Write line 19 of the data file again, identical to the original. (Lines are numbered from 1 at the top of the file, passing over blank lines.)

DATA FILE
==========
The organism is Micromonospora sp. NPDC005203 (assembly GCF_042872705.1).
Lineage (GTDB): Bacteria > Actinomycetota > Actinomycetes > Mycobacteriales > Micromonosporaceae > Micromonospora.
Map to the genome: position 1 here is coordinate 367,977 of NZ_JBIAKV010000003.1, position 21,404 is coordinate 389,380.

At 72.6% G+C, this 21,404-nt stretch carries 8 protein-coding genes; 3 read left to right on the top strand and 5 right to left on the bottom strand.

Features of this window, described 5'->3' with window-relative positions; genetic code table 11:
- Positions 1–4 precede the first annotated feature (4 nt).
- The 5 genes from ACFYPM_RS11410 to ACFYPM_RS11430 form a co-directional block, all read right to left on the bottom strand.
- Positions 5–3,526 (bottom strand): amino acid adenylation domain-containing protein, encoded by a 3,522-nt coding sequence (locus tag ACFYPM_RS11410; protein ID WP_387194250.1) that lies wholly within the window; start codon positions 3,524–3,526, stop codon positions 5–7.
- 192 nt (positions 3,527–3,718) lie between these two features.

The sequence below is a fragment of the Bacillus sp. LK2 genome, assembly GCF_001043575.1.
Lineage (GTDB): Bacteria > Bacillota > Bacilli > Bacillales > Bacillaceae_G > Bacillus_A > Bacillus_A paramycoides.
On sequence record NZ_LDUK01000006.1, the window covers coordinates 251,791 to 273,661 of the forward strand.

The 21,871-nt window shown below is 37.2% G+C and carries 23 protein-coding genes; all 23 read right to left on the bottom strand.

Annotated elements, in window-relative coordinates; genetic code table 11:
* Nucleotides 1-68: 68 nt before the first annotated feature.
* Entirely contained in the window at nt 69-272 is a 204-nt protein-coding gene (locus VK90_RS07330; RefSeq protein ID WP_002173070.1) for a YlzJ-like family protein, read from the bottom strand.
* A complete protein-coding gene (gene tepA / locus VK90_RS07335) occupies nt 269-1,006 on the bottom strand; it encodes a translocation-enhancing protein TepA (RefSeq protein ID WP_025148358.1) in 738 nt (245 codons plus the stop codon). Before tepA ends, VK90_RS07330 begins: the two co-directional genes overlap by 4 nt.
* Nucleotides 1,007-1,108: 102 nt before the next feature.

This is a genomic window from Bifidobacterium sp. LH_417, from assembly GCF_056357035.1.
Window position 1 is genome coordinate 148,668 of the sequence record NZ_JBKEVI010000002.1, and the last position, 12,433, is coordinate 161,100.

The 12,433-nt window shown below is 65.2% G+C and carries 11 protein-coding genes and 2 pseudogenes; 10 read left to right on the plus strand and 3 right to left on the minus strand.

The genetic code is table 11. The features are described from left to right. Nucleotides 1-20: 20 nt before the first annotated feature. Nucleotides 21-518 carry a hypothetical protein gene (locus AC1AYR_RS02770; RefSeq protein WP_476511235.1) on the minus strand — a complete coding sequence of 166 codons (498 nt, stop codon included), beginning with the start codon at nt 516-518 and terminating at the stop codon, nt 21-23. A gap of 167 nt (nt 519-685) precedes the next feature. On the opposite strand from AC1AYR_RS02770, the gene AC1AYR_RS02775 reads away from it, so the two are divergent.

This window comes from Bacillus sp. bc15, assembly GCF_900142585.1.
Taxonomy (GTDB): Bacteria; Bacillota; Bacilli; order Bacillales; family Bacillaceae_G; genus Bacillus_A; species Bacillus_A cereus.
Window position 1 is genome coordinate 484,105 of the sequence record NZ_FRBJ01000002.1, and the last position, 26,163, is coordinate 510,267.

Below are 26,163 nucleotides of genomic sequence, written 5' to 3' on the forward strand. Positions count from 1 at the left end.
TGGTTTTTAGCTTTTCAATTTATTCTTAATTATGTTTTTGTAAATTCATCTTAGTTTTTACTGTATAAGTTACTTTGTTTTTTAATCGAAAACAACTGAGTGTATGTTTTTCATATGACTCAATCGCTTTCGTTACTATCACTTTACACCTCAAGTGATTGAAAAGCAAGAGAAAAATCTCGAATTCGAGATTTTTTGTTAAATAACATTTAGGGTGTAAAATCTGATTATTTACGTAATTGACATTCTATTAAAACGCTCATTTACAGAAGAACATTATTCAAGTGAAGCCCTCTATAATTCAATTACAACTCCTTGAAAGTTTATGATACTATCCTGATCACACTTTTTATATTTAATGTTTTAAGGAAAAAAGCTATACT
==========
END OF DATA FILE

This is a genomic window from Bifidobacterium sp. LH_417, from assembly GCF_056357035.1.